Is it licit for a newspaper to print lies? There are laws about it, but everybody knows how hard it is to prove a crime in this area. Clearly, this freedom also has limitations, and if they do not exist legally, they do exist morally. As Edmund Burke wrote: "What is liberty without wisdom and without virtue? It is the greatest of all possible evils, for it is folly, vice, and madness, without tuition or restraint."

Even freedom of religion is not exempt from moral quandaries. Is it acceptable for parents to refuse medical attention to a child, based on their religious beliefs? If a certain religion decrees the death penalty for a given offense, and this is the actual practice in some countries, should we acquiesce to its execution in our own country?

Let us accept, then, that every freedom must be practiced within the boundaries of social order. And this is precisely the crux of the matter, how to find the golden middle path between slavery and chaos. The writer Albert Camus commented once that absolute freedom mocks justice, and absolute justice denies freedom.

In the end, personal freedom depends on the individual no less than on the society where he lives. I quote Camus again: "Liberty – he wrote – is no more than a possibility to be better."

But we must be careful; as Ernest Benn observed, freedom often consist in being free from those things we don't like, to become slaves to those we like. Who is free? asked Horace, and he answered: "the wise man who can control his passions".

That is the foundation of all freedom, control over oneself, and development of one's possibilities. The tyrant may control the body, but the mind is inviolate, except if – as George Orwell described so well in his prophetic book 1984 – language becomes so distorted and confused, that rational thought becomes impossible.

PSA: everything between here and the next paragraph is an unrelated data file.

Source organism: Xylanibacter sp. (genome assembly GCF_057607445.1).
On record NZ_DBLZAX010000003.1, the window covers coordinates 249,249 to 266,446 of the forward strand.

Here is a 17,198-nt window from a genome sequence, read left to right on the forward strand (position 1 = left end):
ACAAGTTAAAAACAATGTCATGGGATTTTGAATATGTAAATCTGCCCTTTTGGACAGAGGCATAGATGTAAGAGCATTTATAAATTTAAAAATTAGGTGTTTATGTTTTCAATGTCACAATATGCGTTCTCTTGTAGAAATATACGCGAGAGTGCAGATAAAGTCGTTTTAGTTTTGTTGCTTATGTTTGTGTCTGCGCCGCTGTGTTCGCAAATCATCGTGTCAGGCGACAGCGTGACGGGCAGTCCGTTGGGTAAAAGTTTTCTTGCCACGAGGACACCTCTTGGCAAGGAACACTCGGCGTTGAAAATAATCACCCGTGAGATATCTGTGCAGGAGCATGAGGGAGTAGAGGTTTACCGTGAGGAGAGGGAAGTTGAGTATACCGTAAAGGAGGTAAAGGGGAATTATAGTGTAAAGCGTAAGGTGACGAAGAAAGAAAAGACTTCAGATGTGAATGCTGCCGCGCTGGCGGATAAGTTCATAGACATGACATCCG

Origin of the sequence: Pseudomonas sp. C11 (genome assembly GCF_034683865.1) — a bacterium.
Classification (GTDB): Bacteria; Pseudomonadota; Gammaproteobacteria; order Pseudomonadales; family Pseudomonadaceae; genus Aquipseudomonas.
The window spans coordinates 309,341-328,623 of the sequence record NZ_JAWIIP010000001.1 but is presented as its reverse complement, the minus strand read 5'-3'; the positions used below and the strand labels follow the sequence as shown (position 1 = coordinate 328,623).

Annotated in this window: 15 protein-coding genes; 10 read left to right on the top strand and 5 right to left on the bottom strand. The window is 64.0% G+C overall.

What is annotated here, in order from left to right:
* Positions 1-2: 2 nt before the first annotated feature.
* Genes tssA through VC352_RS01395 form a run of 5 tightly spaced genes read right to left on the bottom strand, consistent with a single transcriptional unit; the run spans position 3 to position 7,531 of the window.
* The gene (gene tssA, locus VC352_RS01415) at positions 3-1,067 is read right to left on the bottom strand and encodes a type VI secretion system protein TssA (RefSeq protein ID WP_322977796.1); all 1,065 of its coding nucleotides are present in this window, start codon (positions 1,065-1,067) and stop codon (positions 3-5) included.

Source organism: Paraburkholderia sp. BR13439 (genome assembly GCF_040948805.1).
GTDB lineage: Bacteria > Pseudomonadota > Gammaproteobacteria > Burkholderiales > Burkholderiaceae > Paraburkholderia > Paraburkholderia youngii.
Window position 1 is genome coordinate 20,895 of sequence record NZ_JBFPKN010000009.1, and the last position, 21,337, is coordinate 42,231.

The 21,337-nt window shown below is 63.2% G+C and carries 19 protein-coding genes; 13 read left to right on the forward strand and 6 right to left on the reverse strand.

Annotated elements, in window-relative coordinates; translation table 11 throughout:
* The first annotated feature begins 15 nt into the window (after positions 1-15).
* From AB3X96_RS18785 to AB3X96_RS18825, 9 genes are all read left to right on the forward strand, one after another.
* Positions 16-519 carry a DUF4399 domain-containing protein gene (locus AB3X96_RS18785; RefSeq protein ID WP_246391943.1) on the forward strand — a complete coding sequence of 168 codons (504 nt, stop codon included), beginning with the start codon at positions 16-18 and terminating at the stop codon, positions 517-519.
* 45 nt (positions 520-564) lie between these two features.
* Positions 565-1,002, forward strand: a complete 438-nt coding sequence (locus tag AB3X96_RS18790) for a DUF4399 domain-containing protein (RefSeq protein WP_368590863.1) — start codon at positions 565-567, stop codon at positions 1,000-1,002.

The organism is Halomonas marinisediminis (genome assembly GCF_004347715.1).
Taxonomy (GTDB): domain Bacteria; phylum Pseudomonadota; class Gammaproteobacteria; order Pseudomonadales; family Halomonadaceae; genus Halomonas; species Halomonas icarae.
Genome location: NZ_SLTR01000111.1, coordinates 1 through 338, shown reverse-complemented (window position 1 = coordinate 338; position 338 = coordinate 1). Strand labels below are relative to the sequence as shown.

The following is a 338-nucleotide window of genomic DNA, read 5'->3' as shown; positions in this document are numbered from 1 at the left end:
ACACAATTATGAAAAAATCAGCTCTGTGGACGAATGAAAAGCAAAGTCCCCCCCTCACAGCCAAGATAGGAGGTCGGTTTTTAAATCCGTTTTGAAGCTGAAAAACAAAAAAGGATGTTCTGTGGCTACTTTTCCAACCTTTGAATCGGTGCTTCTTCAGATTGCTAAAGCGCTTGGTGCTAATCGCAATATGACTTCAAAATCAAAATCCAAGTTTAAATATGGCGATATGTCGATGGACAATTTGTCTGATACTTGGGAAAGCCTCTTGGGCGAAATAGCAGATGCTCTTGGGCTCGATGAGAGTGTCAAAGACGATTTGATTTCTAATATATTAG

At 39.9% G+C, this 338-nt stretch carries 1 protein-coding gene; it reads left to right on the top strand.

The present means of communication have gained such power over language and the presentation of reality, that language, the indispensable tool for thought, has been poisoned and ravished. The worst dictatorships call themselves "Democracies", and the media slavishly acquiesces. Terrorists are called "militants" or "freedom fighters", victims and criminals are considered equally worthy of consideration, and corruption in high places no longer surprises anyone. Polling is called "elections" even when there is only one candidate. The "Peace camp" often represents the proponents of appeasement and surrender, which leads inevitably to war. "War is Peace". Orwell's imaginary Newspeak has become our reality.

Does all this concern us as Masons? It should. Did not freedom concern Washington, Bolivar, Garibaldi? Did they fight for personal advantage, or to release their peoples from the bondage of oppressive rulers?

Two centuries ago, Goethe observed that freedom is only deserved by those who know how to conquer it day to day.

Freedom of conscience, or of thought, requires another condition, very important from our Masonic point of view, and that is, to be free from dogmatic principles. Freedom of thought is precisely what allows the evolution and improvement of the individual.

Defending liberty for all within ethical limits, acting in the spirit of Kant's "categorical imperative", we shall contribute to defend our personal freedom and also to support the spirit of liberty worldwide.